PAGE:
Recommended for you

New alfalfa variety resists ravenous local pest

22 minutes ago

(Phys.org) —Cornell plant breeders have released a new alfalfa variety with some resistance against the alfalfa snout beetle, which has ravaged alfalfa fields in nine northern New York counties and across ...

New patenting guidelines are needed for biotechnology

18 hours ago

Biotechnology scientists must be aware of the broad patent landscape and push for new patent and licensing guidelines, according to a new paper from Rice University's Baker Institute for Public Policy.

Rainbow trout genome sequenced

20 hours ago

Using fish bred at Washington State University, an international team of researchers has mapped the genetic profile of the rainbow trout, a versatile salmonid whose relatively recent genetic history opens ...

User comments : 0

More news stories

In the 'slime jungle' height matters

(Phys.org) —In communities of microbes, akin to 'slime jungles', cells evolve not just to grow faster than their rivals but also to push themselves to the surface of colonies where they gain the best access ...

New alfalfa variety resists ravenous local pest

(Phys.org) —Cornell plant breeders have released a new alfalfa variety with some resistance against the alfalfa snout beetle, which has ravaged alfalfa fields in nine northern New York counties and across ...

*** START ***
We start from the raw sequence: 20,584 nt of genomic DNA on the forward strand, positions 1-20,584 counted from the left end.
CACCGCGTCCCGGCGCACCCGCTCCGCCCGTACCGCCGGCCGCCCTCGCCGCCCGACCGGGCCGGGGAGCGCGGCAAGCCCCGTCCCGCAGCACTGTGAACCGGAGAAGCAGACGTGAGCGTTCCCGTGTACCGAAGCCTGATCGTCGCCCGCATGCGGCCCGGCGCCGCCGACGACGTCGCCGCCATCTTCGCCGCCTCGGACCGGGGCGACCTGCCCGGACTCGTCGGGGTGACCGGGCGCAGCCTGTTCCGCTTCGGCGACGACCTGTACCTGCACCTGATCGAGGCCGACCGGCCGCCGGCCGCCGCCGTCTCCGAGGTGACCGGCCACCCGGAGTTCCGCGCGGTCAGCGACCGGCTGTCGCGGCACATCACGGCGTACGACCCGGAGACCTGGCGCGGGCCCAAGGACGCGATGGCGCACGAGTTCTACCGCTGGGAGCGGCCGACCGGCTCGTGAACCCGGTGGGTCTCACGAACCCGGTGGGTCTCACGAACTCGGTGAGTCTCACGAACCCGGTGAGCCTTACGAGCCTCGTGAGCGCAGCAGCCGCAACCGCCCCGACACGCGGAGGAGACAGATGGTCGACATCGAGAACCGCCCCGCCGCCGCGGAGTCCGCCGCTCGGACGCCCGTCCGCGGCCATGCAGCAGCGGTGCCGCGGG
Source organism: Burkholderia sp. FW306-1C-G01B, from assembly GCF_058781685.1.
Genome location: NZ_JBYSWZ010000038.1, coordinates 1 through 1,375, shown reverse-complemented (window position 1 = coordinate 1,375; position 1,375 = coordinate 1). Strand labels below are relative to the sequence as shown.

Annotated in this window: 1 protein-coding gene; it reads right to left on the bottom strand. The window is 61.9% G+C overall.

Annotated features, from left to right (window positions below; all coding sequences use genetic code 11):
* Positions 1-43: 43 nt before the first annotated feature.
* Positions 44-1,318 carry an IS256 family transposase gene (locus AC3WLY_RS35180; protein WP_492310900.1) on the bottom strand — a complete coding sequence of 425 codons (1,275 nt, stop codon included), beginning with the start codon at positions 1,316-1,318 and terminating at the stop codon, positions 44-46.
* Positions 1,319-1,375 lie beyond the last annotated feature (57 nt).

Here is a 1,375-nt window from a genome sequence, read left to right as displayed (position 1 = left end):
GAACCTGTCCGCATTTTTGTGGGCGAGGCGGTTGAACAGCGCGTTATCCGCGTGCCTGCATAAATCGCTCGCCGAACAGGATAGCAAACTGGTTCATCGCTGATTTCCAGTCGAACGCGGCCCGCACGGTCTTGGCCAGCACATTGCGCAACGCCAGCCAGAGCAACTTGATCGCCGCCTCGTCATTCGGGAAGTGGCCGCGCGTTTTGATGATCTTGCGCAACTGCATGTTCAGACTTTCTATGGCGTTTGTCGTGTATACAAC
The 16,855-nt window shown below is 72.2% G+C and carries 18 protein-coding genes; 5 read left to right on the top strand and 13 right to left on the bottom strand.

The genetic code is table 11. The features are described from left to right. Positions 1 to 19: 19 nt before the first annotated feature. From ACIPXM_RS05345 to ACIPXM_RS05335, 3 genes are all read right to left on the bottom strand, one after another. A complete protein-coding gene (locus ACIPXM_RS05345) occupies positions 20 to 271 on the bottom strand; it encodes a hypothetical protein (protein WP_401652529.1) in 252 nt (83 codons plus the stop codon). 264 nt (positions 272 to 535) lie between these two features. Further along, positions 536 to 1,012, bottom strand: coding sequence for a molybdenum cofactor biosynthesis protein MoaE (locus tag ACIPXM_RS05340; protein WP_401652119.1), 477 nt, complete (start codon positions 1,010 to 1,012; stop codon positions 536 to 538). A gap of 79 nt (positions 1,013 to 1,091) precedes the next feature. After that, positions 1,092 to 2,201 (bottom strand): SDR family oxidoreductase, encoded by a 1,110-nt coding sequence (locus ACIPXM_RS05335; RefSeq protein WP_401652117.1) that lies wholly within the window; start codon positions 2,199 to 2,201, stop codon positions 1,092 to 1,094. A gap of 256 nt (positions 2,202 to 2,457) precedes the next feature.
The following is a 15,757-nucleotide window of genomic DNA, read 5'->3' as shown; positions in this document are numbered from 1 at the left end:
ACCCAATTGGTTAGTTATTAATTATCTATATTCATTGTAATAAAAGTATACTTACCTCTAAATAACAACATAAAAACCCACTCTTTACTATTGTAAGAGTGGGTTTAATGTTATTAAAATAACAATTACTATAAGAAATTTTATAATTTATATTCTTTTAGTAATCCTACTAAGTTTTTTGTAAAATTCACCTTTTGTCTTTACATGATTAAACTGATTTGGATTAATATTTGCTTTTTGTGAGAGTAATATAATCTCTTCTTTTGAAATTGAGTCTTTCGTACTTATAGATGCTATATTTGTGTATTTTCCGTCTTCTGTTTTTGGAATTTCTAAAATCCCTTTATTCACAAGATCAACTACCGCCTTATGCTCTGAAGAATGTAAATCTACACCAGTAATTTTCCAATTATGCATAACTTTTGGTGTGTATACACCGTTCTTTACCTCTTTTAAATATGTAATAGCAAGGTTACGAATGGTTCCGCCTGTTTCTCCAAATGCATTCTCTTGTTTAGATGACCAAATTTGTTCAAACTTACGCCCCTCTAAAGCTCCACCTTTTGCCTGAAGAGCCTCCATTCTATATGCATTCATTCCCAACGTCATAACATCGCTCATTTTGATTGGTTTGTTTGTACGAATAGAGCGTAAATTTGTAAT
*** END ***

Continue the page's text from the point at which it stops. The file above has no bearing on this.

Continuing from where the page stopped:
Former Iron Curtain still barrier for deer

The Iron Curtain was traced by an electrified barbed-wire fence that isolated the communist world from the West. It was an impenetrable Cold War barrier—and for some inhabitants of the Czech Republic it ...

Rainbow trout genome sequenced

Using fish bred at Washington State University, an international team of researchers has mapped the genetic profile of the rainbow trout, a versatile salmonid whose relatively recent genetic history opens ...

Robot scouts rooms people can't enter

(Phys.org) —Firefighters, police officers and military personnel are often required to enter rooms with little information about what dangers might lie behind the door. A group of engineering students at ...